"The music is catchy and it's kitschy, but it all has such a deeper meaning," says director
Those who look through the musical's aerosol fog of fun tunes and colorful camp will discover a story about unlikely heroes trying to overcome the social injustices of 1960s America.
With the help of her mom (Edna, played by
When writer and director
In 2007, the stage musical received a film treatment starring
Eaton and his cast, however, don't want to shy away from the warts-and-all approach. Whether it's the cruel reaction of a racist white mother to black children or the nasty words hurled at Tracy and her pals, they want the hatred to feel more realistic than ridiculous.
"The (2007) movie has a lot of glamour, but it doesn't get really deep. We get pretty deep," says McCallon, whose portrayal of Motormouth Maybelle will be her very first role in an on-stage musical.
Eaton actually dedicated large chunks of rehearsal dates to cast discussions about racism. During these talks, many cast members bared themselves and spoke about how racism had affected them. Others admitted that they felt somewhat uncomfortable spouting off such heinous lines. The conversations sometimes became intense and emotional.
"It was kind of a bit of a shock when we did our first discussion. But Jeremy was really, really good about making the environment a welcoming environment," says Richards, who also played Mrs. Lovett in Missouri Western's production of "Sweeney Todd." "The cast has been so good about educating each other."
RRT's production also will address body issues and character development in a more realistic light.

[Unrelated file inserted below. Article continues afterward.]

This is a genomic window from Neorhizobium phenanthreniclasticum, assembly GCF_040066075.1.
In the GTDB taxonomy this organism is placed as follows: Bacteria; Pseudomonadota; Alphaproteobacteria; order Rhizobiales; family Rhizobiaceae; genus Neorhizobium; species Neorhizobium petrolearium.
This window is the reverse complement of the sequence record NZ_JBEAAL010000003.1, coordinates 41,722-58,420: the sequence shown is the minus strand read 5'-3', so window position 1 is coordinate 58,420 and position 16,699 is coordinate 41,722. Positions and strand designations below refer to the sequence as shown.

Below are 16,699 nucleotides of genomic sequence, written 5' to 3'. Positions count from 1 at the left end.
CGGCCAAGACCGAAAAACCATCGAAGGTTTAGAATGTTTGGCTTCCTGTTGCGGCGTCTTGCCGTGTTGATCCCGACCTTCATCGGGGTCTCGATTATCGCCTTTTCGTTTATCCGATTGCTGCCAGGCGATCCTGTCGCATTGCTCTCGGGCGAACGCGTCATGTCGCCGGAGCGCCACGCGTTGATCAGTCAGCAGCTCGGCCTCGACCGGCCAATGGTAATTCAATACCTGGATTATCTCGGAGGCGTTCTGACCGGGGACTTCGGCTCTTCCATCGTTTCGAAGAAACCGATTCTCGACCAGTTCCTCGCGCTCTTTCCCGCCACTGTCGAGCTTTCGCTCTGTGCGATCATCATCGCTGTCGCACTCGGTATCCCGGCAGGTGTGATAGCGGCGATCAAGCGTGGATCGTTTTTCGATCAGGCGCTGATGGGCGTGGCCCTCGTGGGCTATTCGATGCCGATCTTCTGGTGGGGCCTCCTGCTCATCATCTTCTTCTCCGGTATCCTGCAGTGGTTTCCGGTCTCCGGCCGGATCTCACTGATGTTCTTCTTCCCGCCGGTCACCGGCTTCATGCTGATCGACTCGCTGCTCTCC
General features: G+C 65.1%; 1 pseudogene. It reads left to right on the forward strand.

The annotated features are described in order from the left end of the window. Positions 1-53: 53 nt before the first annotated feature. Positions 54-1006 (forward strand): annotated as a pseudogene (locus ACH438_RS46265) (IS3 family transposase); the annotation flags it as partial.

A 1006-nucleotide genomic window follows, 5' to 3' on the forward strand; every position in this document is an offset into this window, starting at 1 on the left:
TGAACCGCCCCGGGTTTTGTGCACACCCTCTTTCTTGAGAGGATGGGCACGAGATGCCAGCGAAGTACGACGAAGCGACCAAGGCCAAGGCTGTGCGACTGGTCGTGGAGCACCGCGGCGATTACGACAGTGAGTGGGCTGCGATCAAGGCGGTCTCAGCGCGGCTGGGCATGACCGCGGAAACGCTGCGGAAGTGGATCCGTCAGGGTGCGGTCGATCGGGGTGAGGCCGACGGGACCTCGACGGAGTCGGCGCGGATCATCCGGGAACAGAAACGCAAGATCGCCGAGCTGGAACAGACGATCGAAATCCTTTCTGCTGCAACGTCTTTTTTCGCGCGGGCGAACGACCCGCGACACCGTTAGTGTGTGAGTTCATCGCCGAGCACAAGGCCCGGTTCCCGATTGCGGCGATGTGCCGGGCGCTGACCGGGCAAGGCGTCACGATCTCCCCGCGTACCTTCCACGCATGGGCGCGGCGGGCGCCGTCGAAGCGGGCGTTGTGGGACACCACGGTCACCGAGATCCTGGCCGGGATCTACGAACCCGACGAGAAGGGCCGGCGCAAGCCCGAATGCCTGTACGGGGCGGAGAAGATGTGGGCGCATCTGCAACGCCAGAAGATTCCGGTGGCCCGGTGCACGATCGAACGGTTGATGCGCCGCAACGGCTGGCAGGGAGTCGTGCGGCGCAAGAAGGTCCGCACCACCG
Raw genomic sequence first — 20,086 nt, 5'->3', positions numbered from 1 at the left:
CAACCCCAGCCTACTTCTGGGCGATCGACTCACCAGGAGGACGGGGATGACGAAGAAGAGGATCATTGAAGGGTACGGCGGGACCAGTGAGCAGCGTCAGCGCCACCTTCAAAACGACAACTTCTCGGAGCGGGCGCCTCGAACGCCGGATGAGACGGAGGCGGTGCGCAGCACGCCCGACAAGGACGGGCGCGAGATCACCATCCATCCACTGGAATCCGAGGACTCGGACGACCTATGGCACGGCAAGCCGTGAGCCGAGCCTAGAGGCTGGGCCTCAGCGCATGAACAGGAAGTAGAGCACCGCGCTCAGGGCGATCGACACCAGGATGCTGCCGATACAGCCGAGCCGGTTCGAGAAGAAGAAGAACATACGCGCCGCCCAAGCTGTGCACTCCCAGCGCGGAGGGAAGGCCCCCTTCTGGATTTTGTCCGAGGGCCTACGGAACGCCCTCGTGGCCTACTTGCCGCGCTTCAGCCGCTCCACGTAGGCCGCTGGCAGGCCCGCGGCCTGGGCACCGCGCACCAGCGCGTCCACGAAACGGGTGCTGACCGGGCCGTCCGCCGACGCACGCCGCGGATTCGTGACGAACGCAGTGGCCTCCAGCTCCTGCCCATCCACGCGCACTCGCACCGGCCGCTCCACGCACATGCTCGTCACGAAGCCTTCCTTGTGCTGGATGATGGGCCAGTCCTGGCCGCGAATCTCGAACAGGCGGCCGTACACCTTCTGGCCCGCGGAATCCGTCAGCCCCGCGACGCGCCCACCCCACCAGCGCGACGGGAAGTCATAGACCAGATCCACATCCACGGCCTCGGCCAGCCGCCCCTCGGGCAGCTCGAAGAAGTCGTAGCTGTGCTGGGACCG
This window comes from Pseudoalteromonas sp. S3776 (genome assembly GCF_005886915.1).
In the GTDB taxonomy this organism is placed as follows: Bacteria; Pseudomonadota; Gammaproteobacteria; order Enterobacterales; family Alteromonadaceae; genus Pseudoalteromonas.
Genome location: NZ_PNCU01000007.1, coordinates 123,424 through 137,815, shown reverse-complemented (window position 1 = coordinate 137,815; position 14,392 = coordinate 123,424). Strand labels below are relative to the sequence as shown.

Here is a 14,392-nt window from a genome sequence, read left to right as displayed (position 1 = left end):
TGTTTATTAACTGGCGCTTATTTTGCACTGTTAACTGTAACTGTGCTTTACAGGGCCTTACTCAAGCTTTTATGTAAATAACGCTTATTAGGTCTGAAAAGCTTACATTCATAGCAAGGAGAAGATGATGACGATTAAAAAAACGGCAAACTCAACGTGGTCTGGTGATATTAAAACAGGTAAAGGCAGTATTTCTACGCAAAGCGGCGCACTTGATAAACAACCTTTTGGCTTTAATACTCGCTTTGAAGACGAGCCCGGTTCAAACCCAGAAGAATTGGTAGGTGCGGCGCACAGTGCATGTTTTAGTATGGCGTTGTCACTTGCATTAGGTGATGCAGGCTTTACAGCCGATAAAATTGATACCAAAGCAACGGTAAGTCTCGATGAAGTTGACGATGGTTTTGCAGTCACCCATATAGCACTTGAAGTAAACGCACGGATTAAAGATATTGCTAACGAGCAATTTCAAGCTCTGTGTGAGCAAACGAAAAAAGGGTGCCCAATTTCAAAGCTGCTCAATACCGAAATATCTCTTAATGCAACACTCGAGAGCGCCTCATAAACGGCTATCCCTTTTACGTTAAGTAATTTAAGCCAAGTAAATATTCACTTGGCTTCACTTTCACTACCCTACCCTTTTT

Speaking to that, Connors says it wasn't too much of a stretch for him to play the shy, overweight Edna. Being a larger guy, he has dealt with the fat jokes and mean remarks his whole life. He's simply trying to carve out his own character, which can be a tough task when following in the footsteps of Divine and
"I don't think you'll see
"You don't even see Sean. You don't," McCallon adds. "You see a woman in her 40s. You see her struggles. You see her insecurities. That's who she is."
"I still have to shave my legs," Connors jokingly replies.
Genuine character development also has been a big focus for Richards. Some actresses and directors have envisioned
"When you look at the story, she does go through a lot of hard things," Richards says. "She's finally realizing that the world isn't as bright and cheery as she thought it was."
"This Tracy -- she's not taking no stuff," McCallon adds. "She's powerful, and you see Tracy turn from a teenager into a woman. She takes some responsibility and says, 'I'm going to make a difference in the world.'"
Of course, Tracy's transformation will be set to some of the most infectious tunes to ever hit
But if you poll the cast, each member speaks highest of McCallon's performance of the soulful, stirring "I Know Where I've Been."
"I get chills every time I hear it," Connors says.
Chills and toe-tapping are exactly the kind of reactions that Eaton is aiming for with RRT's "Hairspray." He wants to surprise theater-goers, have some fun and, most importantly, immerse them in the realities of the decade. That's why his cast is largely made up of newcomers to RRT. That's why he brought on
That's also why he didn't want to lose the important social commentary in the midst of the happy-go-lucky tunes.
"We'll have a lot of fun, but we'll be enlightening, too," Eaton says.
"Hairspray: The Musical" will be performed at
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